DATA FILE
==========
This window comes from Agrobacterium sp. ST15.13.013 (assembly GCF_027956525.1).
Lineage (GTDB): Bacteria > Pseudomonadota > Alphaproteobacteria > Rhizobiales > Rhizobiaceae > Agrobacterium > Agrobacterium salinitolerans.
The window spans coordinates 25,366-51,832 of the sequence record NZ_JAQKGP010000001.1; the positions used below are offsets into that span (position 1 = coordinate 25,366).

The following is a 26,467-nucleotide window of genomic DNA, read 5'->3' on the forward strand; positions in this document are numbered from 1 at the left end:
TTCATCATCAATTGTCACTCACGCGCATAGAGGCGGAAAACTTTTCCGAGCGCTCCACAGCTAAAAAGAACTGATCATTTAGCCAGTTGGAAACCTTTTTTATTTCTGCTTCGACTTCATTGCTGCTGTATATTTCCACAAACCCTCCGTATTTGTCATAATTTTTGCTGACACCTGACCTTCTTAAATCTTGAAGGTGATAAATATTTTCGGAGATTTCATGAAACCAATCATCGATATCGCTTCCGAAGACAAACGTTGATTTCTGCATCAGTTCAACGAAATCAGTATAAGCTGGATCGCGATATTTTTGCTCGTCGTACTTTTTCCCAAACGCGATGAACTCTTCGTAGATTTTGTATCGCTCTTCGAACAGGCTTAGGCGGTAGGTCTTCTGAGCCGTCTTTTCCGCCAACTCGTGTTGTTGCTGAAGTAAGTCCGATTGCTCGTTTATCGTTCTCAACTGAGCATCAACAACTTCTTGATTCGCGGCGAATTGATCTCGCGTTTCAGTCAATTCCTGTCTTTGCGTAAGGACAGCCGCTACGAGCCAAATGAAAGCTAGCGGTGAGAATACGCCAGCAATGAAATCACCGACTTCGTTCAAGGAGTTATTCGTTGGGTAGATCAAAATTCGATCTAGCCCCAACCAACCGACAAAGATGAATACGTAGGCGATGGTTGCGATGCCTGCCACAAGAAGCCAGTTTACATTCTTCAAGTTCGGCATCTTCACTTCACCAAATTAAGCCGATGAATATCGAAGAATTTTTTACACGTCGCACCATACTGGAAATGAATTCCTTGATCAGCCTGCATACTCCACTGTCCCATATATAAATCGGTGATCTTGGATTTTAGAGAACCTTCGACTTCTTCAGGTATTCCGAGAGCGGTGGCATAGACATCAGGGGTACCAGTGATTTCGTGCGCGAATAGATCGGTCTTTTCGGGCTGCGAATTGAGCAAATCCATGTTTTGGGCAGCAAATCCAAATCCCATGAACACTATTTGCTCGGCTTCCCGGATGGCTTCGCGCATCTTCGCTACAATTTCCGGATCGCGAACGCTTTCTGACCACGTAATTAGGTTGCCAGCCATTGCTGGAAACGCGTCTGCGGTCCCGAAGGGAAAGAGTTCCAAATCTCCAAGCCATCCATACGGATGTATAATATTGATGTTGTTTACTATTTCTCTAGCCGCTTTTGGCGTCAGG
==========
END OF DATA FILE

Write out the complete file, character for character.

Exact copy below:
This window comes from Agrobacterium sp. ST15.13.013 (assembly GCF_027956525.1).
Lineage (GTDB): Bacteria > Pseudomonadota > Alphaproteobacteria > Rhizobiales > Rhizobiaceae > Agrobacterium > Agrobacterium salinitolerans.
The window spans coordinates 25,366-51,832 of the sequence record NZ_JAQKGP010000001.1; the positions used below are offsets into that span (position 1 = coordinate 25,366).

The following is a 26,467-nucleotide window of genomic DNA, read 5'->3' on the forward strand; positions in this document are numbered from 1 at the left end:
TTCATCATCAATTGTCACTCACGCGCATAGAGGCGGAAAACTTTTCCGAGCGCTCCACAGCTAAAAAGAACTGATCATTTAGCCAGTTGGAAACCTTTTTTATTTCTGCTTCGACTTCATTGCTGCTGTATATTTCCACAAACCCTCCGTATTTGTCATAATTTTTGCTGACACCTGACCTTCTTAAATCTTGAAGGTGATAAATATTTTCGGAGATTTCATGAAACCAATCATCGATATCGCTTCCGAAGACAAACGTTGATTTCTGCATCAGTTCAACGAAATCAGTATAAGCTGGATCGCGATATTTTTGCTCGTCGTACTTTTTCCCAAACGCGATGAACTCTTCGTAGATTTTGTATCGCTCTTCGAACAGGCTTAGGCGGTAGGTCTTCTGAGCCGTCTTTTCCGCCAACTCGTGTTGTTGCTGAAGTAAGTCCGATTGCTCGTTTATCGTTCTCAACTGAGCATCAACAACTTCTTGATTCGCGGCGAATTGATCTCGCGTTTCAGTCAATTCCTGTCTTTGCGTAAGGACAGCCGCTACGAGCCAAATGAAAGCTAGCGGTGAGAATACGCCAGCAATGAAATCACCGACTTCGTTCAAGGAGTTATTCGTTGGGTAGATCAAAATTCGATCTAGCCCCAACCAACCGACAAAGATGAATACGTAGGCGATGGTTGCGATGCCTGCCACAAGAAGCCAGTTTACATTCTTCAAGTTCGGCATCTTCACTTCACCAAATTAAGCCGATGAATATCGAAGAATTTTTTACACGTCGCACCATACTGGAAATGAATTCCTTGATCAGCCTGCATACTCCACTGTCCCATATATAAATCGGTGATCTTGGATTTTAGAGAACCTTCGACTTCTTCAGGTATTCCGAGAGCGGTGGCATAGACATCAGGGGTACCAGTGATTTCGTGCGCGAATAGATCGGTCTTTTCGGGCTGCGAATTGAGCAAATCCATGTTTTGGGCAGCAAATCCAAATCCCATGAACACTATTTGCTCGGCTTCCCGGATGGCTTCGCGCATCTTCGCTACAATTTCCGGATCGCGAACGCTTTCTGACCACGTAATTAGGTTGCCAGCCATTGCTGGAAACGCGTCTGCGGTCCCGAAGGGAAAGAGTTCCAAATCTCCAAGCCATCCATACGGATGTATAATATTGATGTTGTTTACTATTTCTCTAGCCGCTTTTGGCGTCAGG